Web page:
On Saturday morning I decided it was a Rhubarb & Custard Tart kind of day, I have no idea what drew me to this conclusion, it just simply felt appropriate. I searched the internet for a recipe and settled on a Hugh FW recipe from The Guardian – Hugh NEVER lets me down.
The rhubarb is roasted first with sugar and orange and then placed in the bottom of a blind baked pastry case and covered in beautiful sunny vanilla custard.
A big sunshine of a tart, seasonal and delicious.
Rhubarb & Custard Tart
28cm blind baked sweet pastry case
500g rhubarb – cut in 5cm pieces
zest & juice of 1 orange
3 tbsp golden caster sugar
1 vanilla pod – split & cut in half
250ml double cream
1 vanilla pod – split
5 egg yolks whisked with 3 tbsp golden caster sugar
Blind bake your pastry case. I used a flan dish which in hindsight was too deep for the amount of filling but did mean I got extra pastry to munch on. Use whichever sweet pastry recipe you fancy, there is no harm in using shop pastry if this is easier for you – I used a tried and tested recipe from The Boy Who Bakes first book – an invaluable resource in my kitchen.
Preheat the oven to 200°c / 400°f / gas mark 6. In a roasting tray mix together the rhubarb, sugar, orange zest and juice and 1 vanilla pod for 30-40 minutes. The rhubarb should be soft and slightly caramalised. Then strain the rhubarb, the leftover juice will perfectly compliment a nice greek yogurt or porridge.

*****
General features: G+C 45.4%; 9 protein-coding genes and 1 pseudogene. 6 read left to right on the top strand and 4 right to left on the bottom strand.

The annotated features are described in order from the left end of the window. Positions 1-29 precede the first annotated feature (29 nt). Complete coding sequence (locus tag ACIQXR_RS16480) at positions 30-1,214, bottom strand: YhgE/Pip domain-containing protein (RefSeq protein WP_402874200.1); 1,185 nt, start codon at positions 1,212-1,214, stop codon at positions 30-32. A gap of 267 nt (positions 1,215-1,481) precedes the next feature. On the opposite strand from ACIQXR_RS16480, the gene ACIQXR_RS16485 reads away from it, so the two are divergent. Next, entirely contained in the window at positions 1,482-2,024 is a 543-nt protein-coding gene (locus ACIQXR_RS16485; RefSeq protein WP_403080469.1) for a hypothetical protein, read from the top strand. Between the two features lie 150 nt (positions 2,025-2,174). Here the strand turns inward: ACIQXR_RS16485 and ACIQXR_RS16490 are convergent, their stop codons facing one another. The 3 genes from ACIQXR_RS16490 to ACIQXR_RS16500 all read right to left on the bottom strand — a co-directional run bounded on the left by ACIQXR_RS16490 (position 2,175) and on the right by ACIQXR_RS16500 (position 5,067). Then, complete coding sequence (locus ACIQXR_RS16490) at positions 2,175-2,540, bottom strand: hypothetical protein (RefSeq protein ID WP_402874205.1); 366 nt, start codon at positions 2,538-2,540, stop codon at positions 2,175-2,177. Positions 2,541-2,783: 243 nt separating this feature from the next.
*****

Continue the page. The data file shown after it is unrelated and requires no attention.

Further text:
While the rhubarb is roasting, make the custard. Pour the cream into a pan and add the split vanilla pod. Place on a gentle heat until just before the cream starts to scald. Now off the heat whisk in the egg yolks and sugar until combined.
Pass the custard through a fine sieve into a jug and scrap out the vanilla seeds from the pod.
Turn the oven down to 130°c / 250°f / gas mark ½
Arrange the rhubarb randomly over the pastry case and pour over the custard. Now bake in the oven for 30-40 minutes, until the custard is just set but not too firm.
Best eaten cold, with a cup of tea and Miss Marple on the telly. Very British.